Six Pack of Pop: Chipper Jones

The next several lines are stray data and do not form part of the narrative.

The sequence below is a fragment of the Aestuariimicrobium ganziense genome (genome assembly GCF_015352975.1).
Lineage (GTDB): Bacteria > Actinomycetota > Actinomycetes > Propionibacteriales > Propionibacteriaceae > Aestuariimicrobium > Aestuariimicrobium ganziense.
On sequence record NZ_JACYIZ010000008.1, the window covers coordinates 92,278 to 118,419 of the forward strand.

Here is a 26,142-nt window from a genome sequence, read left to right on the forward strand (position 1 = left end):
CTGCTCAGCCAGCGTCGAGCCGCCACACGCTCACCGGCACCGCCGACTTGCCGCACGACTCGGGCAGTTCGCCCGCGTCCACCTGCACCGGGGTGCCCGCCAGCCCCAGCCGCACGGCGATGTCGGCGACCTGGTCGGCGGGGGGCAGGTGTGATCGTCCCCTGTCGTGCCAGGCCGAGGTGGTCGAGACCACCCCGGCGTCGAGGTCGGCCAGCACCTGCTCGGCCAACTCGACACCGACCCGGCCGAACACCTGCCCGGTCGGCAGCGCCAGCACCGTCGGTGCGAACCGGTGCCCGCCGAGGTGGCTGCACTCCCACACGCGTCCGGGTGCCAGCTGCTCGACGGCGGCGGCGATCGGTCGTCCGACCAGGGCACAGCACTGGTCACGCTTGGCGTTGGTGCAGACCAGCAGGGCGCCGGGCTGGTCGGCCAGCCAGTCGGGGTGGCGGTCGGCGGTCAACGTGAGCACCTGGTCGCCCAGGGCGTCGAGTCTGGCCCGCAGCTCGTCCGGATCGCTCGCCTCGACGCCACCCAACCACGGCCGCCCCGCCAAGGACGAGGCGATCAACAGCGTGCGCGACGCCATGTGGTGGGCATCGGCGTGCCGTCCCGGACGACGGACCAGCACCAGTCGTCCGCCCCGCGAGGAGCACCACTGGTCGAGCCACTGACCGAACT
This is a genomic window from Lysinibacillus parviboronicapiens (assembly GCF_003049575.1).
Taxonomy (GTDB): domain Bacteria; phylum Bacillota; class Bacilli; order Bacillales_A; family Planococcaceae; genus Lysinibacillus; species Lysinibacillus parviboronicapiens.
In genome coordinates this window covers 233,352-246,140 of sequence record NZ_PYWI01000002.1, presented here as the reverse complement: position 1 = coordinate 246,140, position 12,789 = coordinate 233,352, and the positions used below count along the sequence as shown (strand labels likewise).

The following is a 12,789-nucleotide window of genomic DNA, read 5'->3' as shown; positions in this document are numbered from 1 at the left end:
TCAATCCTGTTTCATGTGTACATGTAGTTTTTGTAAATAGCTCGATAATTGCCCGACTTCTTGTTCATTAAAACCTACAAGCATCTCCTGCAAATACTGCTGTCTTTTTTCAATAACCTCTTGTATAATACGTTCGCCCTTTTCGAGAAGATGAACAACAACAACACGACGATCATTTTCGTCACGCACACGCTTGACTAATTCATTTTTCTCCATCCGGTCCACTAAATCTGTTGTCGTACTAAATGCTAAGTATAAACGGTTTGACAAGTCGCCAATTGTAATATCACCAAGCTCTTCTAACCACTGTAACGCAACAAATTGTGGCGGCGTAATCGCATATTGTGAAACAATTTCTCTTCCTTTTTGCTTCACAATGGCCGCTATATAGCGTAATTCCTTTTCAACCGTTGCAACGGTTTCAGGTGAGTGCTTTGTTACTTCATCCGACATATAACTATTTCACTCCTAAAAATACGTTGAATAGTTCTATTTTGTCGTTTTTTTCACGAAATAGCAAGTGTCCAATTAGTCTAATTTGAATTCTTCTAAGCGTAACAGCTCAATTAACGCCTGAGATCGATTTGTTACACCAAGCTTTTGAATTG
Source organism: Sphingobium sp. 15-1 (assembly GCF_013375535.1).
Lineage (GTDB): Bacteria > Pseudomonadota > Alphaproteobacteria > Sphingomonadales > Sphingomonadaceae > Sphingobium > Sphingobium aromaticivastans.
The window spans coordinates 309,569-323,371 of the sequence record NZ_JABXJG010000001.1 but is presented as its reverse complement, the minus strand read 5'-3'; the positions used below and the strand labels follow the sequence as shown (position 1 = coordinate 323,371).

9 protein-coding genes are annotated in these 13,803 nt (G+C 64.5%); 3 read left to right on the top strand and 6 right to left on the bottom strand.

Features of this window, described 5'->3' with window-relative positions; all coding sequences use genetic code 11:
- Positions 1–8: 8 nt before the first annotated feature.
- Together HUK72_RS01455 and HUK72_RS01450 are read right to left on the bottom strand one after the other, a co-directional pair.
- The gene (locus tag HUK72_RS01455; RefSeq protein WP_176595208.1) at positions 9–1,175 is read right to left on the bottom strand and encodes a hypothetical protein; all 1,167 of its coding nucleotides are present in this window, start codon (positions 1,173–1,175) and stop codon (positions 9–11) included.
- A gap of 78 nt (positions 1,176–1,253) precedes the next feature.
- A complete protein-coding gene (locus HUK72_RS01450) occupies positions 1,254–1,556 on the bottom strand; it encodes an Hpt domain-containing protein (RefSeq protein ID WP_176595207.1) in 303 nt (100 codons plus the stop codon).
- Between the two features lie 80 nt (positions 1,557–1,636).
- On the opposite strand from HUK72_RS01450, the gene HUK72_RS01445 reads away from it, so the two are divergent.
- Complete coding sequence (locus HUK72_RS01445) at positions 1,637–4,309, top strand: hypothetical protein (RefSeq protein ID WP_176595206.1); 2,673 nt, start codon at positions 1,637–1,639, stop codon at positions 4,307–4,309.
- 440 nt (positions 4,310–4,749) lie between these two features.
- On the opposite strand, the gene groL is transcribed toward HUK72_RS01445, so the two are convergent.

first_imgThe former Atlanta Braves great and future Hall of Fame third baseman was on hand at Talladega Superspeedway Chipper Jones retired after last season as one of the greatest players ever for the Atlanta Braves, and a likely future first-ballot selection to the Baseball Hall of Fame. The former third baseman and eight-time all-star has followed NASCAR since his days growing up in Pierson, Fla., not far from Daytona Beach. He gave the command to start engines as grand marshal for the recent Sprint Cup Series event at Talladega Superspeedway.How did you become such a big NASCAR fan?I grew up about 20 miles inland from Daytona Beach, Fla., and I think when they revved the engines up, you could hear them in my backyard, to be honest with you. It was always a fun time to go over to Daytona twice a year. Back then it was the Firecracker 400 in the summer, and obviously the big Daytona race every February. We always had a blast. That’s where my love of NASCAR started.Who are your favorite drivers?I was in the house for Richard Petty’s 200th win. Ronald Reagan flew in on Air Force One. Richard wasn’t my favorite, though. I was a Cale Yarborough fan. I loved Cale’s grit and determination. He’d fight you in a heartbeat on the backstretch if somebody wrecked him. That was always something that I liked. But I always thought he had one of the prettiest cars, to be honest with you. That Hardee’s 28 and Valvoline 27 were some good-looking cars. Now, I’ve gotten to know so many of the racers over the years going to driver’s meetings and going to Daytona so many times walking up pit road, it’s hard to put a finger on a favorite. I guess if you held a gun to my head, I’d probably say Jeff Gordon and I go back a long way. We’ve had some of the same representation, and he’s gotten me tickets in years past. So I’d probably have to say Jeff is my guy. How has life been post-baseball?I’m knocking off bucket-list items left and right right now. I’ve been to Augusta (for The Masters), which I’ve never been able to do. Been able to go turkey hunting for the first time in my life — on purpose, anyway. I’ve always said, my love for NASCAR has never faded. I’ve wanted to hop in a bus or hop in a camper and do the tour. I’ve always wanted to go up to Bristol. I’m a big either short-track guy, or super speedway guy. I’m not big on the mile-and-a-halves, but I’d like to go to some and continue to make the circuit as much as I can.What about jumping in a race car?I’ve done it in Las Vegas, actually. Did it a couple of years ago. I have a couple of outdoors shows on the Sportsman Channel, one on the Outdoors Channel. So the big Shot Show for the outdoor industry was in Las Vegas, and we jumped in a car out there. I think I got the most careful driver of the bunch. I probably went the slowest out of everybody. But I’d love to do it again. It’s something that if I wasn’t a baseball player, I’d have wanted to be a race car driver or a country singer or something like that. Not that I can sing. But I can dang sure drive. I like to go fast.Where’s your favorite place to watch a race?I used to watch from the stands as a kid at Daytona, and I thought that was great. But getting down on those pit boxes –I’ve stood on Richard Childress’ tower with him at Daytona, and being able to see those cars go all the way around … that’s a  thrill for me. I like to be down here in the midst of it.Are you surprised your adjustment to retirement has been so smooth?For the last 23 years I’ve been living out of a suitcase, playing the game of baseball. I’ve loved every minute of it. But I think now, just being able to set up some roots, being able to see my kids whenever I want to — I’ve got four boys, ages 15, 12, 8 and 7. Being able to go to games on Saturdays. Being able to actually sit down and watch a race on the weekend from the drop of the green flag to the drop of the checkered flag. Most of the time Sunday afternoons, I’m having to catch the last 50 laps on the radio driving home from the ballpark. There are a lot of cool things that I want to do. People are so surprised that I haven’t had more trouble adjusting to life after baseball. I wasn’t just a baseball player. I have a lot of other interests in life, whether it’s NASCAR, whether it’s deer hunting, whether it’s coaching my kids’ baseball team, or whatever. So I’m going to be just fine, and I’m having a blast thus far.center_img FULL SERIES COVERAGE• View all articles • View all videos • View all photoslast_img read more